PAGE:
Nostalgia can reduce perception of pain, study shows

Observing pictures that trigger childhood memories is linked to a reduced perception of pain, a new study finds.

(CNN)The next time you feel aches or soreness, you might consider skipping the pain reliever and reaching instead for an old photo.

Nostalgia -- that sentimental feeling of longing for the past -- can reduce pain perception, according to new research published in the journal JNeurosci.
Researchers at the Chinese Academy of Sciences and Liaoning Normal University asked study participants to rate their level of pain from heat stimulation while looking at pictures that were nostalgic -- depicting old cartoons, childhood games or retro candy -- compared with more modern pictures. During the tasks, an MRI machine also scanned the 34 participants.
    Researchers found that observing pictures that triggered childhood memories was linked to participants reporting weaker feelings of pain.
      "By managing their discomfort, rather than eliminating or reducing the (unpleasant) stimuli, people can use nostalgia to reframe their painful experiences," Joe Yazhuo Kong, one of the study authors, said in an email.
      "Nostalgia is a predominately positive emotion that people easily perceive in their lives," said Kong, a research group leader at the Chinese Academy of Sciences' Lab for Integrative NeuroImaging of Pain. "For instance, people can feel happy and peaceful when browsing their pictures grouped with family or friends."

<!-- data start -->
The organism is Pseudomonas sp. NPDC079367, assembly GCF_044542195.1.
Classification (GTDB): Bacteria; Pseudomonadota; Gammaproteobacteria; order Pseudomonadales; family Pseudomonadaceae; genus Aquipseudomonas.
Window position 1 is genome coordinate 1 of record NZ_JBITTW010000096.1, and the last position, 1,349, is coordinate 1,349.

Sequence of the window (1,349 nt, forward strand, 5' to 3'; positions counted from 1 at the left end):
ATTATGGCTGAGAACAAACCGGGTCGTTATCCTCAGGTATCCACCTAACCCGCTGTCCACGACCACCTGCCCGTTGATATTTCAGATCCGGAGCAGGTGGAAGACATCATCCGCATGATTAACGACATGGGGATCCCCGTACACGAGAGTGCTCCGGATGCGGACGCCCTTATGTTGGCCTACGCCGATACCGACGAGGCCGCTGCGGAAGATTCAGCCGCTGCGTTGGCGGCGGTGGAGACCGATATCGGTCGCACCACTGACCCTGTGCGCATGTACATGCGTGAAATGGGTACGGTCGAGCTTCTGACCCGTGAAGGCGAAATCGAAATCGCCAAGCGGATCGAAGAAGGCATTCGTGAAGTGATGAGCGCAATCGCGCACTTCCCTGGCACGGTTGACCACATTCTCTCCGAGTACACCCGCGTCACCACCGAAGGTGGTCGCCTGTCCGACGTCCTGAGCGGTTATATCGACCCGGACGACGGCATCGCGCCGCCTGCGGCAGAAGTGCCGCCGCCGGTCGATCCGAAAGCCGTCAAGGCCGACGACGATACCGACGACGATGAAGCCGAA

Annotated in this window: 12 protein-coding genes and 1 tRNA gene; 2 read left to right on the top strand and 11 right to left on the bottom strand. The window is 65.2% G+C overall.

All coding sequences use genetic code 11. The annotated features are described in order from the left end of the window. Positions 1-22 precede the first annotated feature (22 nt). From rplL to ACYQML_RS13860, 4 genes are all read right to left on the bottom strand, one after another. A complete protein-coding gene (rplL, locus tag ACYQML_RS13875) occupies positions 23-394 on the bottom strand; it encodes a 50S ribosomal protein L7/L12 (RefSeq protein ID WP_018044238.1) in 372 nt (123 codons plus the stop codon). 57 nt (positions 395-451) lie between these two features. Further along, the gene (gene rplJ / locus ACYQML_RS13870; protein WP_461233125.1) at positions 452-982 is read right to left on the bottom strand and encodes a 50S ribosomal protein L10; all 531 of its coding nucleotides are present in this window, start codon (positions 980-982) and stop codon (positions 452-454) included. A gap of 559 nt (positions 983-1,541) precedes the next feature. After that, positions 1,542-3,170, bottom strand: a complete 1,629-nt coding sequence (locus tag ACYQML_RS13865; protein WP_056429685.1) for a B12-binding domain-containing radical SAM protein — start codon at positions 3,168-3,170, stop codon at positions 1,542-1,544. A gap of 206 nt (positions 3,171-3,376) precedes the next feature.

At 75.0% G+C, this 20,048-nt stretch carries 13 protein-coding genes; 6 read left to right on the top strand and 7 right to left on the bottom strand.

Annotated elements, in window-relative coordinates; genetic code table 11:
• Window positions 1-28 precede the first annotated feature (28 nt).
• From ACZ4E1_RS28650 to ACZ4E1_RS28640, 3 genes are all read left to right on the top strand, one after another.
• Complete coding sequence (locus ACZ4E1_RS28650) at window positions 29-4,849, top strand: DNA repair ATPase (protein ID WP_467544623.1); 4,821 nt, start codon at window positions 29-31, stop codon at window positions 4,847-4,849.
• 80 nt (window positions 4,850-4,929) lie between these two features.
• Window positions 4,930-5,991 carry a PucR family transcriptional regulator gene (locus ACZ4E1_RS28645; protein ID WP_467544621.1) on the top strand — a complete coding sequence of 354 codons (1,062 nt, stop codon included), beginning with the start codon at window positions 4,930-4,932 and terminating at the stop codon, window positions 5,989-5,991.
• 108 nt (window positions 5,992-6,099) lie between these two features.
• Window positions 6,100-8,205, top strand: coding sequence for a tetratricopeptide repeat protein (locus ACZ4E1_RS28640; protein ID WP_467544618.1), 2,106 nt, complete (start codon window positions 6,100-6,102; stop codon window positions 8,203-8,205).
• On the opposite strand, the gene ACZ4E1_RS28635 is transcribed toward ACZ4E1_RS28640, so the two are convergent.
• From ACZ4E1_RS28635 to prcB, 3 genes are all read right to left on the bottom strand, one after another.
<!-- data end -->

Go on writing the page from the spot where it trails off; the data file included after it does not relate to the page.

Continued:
Previous studies have also demonstrated the psychological and emotional benefits of nostalgia. One study published in the journal Frontiers in Psychology showed that nostalgia -- triggered by a writing task -- decreased the perception of pain intensity among people suffering from chronic pain. Further research found that people had an increased pain tolerance following thoughts of nostalgia, according to Cathy Cox, an associate professor of psychology at Texas Christian University.
        "It's cool to find more and more research bridging the overlap between these psychological and emotional constructs that we're studying, and these biological and behavioral responses," said Cox, a psychologist with a focus on nostalgia. She was not affiliated with the study.
        Given that it's both rare and expensive to use MRI scans for psychology research, according to Cox, not much was known about the underlying biological mechanisms for those positive effects of nostalgia.
        "During this process of nostalgia-induced pain relief, the thalamus plays a crucial role," Kong told CNN.
        The thalamus, often described as the relay station of the brain, is responsible for passing along sensory information and motor signals to the cerebral cortex. The new study showed that the thalamus integrates that "nostalgia information" and triggers a pain response that is more controlled. Viewing nostalgic photos also decreased activity in two pain-related areas of the brain.